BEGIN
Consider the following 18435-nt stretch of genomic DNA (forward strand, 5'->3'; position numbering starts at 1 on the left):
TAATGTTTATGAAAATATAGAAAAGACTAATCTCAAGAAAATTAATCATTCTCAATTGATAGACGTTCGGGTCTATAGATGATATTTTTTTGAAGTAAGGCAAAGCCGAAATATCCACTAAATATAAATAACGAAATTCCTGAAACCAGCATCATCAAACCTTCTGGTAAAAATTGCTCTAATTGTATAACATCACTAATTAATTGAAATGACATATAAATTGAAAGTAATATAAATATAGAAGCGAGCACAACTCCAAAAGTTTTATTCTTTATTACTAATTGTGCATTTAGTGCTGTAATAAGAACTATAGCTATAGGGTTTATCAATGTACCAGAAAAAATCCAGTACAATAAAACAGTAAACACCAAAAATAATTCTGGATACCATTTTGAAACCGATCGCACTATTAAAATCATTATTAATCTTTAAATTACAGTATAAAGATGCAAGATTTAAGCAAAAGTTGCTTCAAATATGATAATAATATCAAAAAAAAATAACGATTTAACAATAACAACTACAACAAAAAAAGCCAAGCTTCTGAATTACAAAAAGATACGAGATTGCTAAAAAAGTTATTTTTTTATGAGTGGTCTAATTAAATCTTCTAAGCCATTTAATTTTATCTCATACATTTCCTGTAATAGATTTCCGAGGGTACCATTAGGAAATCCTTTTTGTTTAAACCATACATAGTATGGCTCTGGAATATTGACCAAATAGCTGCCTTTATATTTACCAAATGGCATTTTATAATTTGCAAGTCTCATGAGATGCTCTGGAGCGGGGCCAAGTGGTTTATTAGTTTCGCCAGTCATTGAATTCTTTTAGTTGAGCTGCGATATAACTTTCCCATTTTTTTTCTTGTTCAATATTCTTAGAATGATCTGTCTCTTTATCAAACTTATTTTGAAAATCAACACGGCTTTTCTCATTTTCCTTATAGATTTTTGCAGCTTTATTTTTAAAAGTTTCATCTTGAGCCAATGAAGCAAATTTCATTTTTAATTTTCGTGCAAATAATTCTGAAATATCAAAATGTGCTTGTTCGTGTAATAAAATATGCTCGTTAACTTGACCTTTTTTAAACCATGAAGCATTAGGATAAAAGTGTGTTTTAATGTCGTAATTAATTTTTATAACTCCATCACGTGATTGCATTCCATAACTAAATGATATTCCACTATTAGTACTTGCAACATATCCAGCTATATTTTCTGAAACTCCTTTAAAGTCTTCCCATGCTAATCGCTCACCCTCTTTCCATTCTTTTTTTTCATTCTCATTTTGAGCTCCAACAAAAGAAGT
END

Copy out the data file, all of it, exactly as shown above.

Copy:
Consider the following 18435-nt stretch of genomic DNA (forward strand, 5'->3'; position numbering starts at 1 on the left):
TAATGTTTATGAAAATATAGAAAAGACTAATCTCAAGAAAATTAATCATTCTCAATTGATAGACGTTCGGGTCTATAGATGATATTTTTTTGAAGTAAGGCAAAGCCGAAATATCCACTAAATATAAATAACGAAATTCCTGAAACCAGCATCATCAAACCTTCTGGTAAAAATTGCTCTAATTGTATAACATCACTAATTAATTGAAATGACATATAAATTGAAAGTAATATAAATATAGAAGCGAGCACAACTCCAAAAGTTTTATTCTTTATTACTAATTGTGCATTTAGTGCTGTAATAAGAACTATAGCTATAGGGTTTATCAATGTACCAGAAAAAATCCAGTACAATAAAACAGTAAACACCAAAAATAATTCTGGATACCATTTTGAAACCGATCGCACTATTAAAATCATTATTAATCTTTAAATTACAGTATAAAGATGCAAGATTTAAGCAAAAGTTGCTTCAAATATGATAATAATATCAAAAAAAAATAACGATTTAACAATAACAACTACAACAAAAAAAGCCAAGCTTCTGAATTACAAAAAGATACGAGATTGCTAAAAAAGTTATTTTTTTATGAGTGGTCTAATTAAATCTTCTAAGCCATTTAATTTTATCTCATACATTTCCTGTAATAGATTTCCGAGGGTACCATTAGGAAATCCTTTTTGTTTAAACCATACATAGTATGGCTCTGGAATATTGACCAAATAGCTGCCTTTATATTTACCAAATGGCATTTTATAATTTGCAAGTCTCATGAGATGCTCTGGAGCGGGGCCAAGTGGTTTATTAGTTTCGCCAGTCATTGAATTCTTTTAGTTGAGCTGCGATATAACTTTCCCATTTTTTTTCTTGTTCAATATTCTTAGAATGATCTGTCTCTTTATCAAACTTATTTTGAAAATCAACACGGCTTTTCTCATTTTCCTTATAGATTTTTGCAGCTTTATTTTTAAAAGTTTCATCTTGAGCCAATGAAGCAAATTTCATTTTTAATTTTCGTGCAAATAATTCTGAAATATCAAAATGTGCTTGTTCGTGTAATAAAATATGCTCGTTAACTTGACCTTTTTTAAACCATGAAGCATTAGGATAAAAGTGTGTTTTAATGTCGTAATTAATTTTTATAACTCCATCACGTGATTGCATTCCATAACTAAATGATATTCCACTATTAGTACTTGCAACATATCCAGCTATATTTTCTGAAACTCCTTTAAAGTCTTCCCATGCTAATCGCTCACCCTCTTTCCATTCTTTTTTTTCATTCTCATTTTGAGCTCCAACAAAAGAAGT